#version=DEVEL # System authorization information auth --enableshadow --passalgo=sha512 # Use CDROM installation media cdrom # Use text mode install text # Only Use SDA ignoredisk --only-use=sda # Keyboard layouts keyboard --vckeymap=us --xlayouts='us' # System language lang en_US.UTF-8 # Network information network --bootproto=dhcp --device=enp0s3 --ipv6=auto --activate network --hostname=localhost.localdomain # Root password rootpw --plaintext root # System timezone timezone America/New_York --isUtc # System bootloader configuration bootloader --append=" crashkernel=auto" --location=mbr --boot-drive=sda autopart --type=lvm # Partition clearing information clearpart --none --initlabel # Reboot after installation reboot %packages @^minimal @core kexec-tools %end %addon com_redhat_kdump --enable --reserve-mb='auto' %end
Save as ks.cfg
When you boot into the CentOS7 minimal CD press press TAB and erase what’s in there and type:
vmlinuz initrd=initrd.cfg ks=http://YOURDOMAIN/ks.cfg
FINALLY GOT IT!
The problem was the npm -install -g npm - was using a wrong version of npm (should have read the output closer)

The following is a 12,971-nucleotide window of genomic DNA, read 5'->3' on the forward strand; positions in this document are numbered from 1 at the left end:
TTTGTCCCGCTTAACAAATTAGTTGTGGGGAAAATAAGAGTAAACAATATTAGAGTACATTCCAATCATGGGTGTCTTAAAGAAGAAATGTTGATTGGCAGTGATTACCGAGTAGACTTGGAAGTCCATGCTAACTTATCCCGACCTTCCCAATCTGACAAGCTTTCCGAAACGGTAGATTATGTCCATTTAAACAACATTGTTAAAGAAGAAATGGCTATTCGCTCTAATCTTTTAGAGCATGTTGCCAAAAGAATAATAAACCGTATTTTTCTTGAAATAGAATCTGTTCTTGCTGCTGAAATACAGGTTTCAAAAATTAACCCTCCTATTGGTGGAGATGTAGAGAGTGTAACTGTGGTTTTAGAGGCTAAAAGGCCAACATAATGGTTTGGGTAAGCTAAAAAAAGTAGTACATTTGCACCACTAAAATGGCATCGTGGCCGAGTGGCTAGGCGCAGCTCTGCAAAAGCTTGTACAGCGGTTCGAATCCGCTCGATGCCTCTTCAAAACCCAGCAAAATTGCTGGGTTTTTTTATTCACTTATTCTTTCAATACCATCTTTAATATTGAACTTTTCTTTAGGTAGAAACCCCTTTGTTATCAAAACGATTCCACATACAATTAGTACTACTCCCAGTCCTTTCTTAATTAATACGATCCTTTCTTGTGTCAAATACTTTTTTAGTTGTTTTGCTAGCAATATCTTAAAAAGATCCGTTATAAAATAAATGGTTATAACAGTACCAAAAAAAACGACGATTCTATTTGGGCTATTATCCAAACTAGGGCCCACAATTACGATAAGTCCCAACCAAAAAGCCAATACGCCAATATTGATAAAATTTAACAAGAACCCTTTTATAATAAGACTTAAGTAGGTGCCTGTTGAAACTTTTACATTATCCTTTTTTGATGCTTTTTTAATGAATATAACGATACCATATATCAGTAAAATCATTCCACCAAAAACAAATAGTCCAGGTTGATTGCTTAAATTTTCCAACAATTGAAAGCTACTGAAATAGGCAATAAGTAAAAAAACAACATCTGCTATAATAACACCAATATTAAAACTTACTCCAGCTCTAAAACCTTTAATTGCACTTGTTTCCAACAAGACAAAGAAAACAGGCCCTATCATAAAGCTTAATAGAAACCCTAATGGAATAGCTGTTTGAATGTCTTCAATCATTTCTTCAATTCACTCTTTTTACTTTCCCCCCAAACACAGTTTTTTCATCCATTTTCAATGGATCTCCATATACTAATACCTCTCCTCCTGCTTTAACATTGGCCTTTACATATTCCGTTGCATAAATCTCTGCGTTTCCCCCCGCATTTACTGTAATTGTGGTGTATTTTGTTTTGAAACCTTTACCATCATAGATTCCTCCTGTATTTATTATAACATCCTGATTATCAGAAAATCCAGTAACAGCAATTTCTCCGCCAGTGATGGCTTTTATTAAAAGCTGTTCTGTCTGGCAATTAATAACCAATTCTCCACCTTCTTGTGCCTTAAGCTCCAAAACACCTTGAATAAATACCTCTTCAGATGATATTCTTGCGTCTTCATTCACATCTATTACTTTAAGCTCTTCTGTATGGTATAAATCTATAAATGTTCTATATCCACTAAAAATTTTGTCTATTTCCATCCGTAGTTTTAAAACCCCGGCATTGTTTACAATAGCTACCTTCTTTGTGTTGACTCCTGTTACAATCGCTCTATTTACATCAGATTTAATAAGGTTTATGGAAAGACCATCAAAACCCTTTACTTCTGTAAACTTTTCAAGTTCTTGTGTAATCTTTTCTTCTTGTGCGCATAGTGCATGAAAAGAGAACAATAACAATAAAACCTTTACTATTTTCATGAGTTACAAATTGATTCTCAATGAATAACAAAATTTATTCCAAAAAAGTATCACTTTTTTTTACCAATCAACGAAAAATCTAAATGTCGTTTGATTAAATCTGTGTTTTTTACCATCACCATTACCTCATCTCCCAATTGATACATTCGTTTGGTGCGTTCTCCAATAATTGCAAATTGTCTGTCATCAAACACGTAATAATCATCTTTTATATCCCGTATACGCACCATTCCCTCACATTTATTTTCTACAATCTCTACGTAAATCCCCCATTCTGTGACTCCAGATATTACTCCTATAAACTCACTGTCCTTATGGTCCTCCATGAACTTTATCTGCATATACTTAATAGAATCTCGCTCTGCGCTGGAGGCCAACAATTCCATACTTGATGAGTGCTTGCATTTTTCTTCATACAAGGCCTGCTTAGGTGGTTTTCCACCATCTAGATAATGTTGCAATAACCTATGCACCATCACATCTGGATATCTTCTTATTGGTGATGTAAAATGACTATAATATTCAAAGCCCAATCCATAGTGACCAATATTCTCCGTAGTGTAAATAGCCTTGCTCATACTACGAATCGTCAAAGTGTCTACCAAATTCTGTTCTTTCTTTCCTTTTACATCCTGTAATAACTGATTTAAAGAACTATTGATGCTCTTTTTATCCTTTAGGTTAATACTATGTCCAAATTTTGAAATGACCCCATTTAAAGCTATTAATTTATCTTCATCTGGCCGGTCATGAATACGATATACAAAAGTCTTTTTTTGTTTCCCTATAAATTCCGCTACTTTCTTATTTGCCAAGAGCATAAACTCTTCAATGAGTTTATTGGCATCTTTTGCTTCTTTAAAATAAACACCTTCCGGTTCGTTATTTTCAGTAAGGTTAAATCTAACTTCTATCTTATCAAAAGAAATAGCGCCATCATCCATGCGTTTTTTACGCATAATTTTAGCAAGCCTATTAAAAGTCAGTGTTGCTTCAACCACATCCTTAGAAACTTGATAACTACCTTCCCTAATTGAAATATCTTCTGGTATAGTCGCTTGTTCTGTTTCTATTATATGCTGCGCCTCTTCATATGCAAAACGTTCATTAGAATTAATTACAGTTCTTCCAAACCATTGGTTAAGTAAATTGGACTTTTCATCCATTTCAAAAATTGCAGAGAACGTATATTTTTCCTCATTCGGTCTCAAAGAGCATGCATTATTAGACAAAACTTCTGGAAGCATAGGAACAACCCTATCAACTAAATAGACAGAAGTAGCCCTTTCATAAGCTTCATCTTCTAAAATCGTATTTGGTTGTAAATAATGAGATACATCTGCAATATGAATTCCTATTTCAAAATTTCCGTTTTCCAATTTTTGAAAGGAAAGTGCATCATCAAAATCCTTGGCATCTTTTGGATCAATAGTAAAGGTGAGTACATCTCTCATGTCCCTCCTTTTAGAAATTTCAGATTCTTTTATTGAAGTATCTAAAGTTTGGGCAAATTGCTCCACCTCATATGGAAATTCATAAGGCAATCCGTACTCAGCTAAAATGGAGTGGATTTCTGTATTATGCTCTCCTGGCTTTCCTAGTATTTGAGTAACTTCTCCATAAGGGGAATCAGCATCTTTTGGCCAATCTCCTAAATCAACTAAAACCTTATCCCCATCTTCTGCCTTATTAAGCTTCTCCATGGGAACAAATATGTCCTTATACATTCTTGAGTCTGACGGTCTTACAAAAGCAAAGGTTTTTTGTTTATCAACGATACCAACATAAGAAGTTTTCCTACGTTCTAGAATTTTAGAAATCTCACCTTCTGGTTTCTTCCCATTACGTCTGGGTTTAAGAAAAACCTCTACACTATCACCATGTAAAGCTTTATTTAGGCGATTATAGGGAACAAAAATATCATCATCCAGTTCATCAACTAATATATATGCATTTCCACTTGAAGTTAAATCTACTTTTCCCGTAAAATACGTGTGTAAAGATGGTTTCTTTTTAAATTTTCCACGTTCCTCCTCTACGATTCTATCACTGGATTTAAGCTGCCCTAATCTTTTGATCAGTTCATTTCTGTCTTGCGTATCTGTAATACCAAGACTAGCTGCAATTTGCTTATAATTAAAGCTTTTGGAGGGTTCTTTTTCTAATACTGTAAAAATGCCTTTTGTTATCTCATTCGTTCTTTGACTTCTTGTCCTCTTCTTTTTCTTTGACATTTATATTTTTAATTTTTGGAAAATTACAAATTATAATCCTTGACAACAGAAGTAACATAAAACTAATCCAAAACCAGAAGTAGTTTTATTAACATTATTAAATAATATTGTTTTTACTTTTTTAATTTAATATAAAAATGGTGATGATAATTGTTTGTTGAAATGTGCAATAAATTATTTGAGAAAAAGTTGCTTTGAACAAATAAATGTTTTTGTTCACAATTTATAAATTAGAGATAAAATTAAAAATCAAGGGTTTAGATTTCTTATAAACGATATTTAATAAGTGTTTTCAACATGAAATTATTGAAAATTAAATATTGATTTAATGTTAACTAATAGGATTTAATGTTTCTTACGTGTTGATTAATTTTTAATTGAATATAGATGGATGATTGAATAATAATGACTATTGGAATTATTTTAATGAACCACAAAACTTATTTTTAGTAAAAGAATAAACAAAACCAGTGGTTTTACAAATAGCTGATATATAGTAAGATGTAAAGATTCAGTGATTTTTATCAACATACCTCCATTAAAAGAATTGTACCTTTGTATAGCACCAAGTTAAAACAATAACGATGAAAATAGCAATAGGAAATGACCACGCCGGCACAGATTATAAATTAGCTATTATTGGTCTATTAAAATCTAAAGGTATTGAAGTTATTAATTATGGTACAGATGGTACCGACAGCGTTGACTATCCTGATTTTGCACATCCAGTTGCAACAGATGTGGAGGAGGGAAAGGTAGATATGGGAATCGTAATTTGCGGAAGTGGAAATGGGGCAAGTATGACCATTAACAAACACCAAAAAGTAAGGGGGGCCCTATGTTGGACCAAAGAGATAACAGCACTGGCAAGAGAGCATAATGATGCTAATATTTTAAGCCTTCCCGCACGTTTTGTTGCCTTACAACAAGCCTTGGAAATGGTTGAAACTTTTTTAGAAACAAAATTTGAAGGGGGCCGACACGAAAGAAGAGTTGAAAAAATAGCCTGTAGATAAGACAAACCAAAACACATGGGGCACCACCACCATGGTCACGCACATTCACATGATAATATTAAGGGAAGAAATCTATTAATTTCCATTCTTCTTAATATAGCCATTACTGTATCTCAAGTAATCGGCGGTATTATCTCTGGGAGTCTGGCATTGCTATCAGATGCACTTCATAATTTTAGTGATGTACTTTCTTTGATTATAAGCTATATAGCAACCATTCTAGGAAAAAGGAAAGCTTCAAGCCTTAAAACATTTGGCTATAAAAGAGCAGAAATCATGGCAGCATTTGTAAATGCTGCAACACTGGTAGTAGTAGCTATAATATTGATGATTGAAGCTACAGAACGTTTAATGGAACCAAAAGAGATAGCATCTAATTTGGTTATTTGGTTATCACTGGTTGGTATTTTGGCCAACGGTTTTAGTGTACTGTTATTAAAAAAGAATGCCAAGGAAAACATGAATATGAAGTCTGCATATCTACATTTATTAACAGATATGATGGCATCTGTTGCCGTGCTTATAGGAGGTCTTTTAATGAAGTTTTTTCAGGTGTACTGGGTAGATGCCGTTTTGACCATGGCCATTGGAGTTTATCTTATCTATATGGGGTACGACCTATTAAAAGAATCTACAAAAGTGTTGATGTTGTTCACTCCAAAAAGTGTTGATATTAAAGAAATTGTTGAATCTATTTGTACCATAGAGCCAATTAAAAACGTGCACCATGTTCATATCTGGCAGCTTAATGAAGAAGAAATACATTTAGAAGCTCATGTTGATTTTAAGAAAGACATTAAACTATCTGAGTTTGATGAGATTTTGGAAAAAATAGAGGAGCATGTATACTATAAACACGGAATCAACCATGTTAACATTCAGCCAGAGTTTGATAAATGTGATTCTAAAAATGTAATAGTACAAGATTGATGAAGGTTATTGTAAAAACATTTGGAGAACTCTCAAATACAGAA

The full version of XO is sooooooooo nice!
My next steps are:
If you read this blog on a regular basis, you probably use the little tool called SSH, especially its ubiquitous and most popular implementation OpenSSH.
Maybe you’re savvy enough to only use it with public/private keys, and therefore protect yourself from dictionary attacks. If you do then you know that in order to configure access to a new host, you need to make a copy of a public key available to that host (usually by writing it to its disk). Managing keys can be painful if you have many hosts, especially when you need to renew one of the keys. What if DNSSEC could help?
With version 6.2 of OpenSSH came a feature that allows the remote host to retrieve a public key in a customised way, instead of the typical authorized_keys file in the ~/.ssh/ directory. For example, you can gather the keys of a group of users that require access to a number of machines on a single server (for example, an LDAP server), and have all the hosts query that server when they need the public key of the user attempting to log in. This saves a lot of editing of authorized_keys files on each and every host. The downside is that it's necessary to trust the source these hosts retrieve public keys from. An LDAP server on a private network is probably trustworthy (when looked after properly) but for hosts running in the cloud, that’s not really practical.
DNSSEC is helpful here. That's right: now that we can verify responses from a DNS server, we can safely store public keys in DNS records!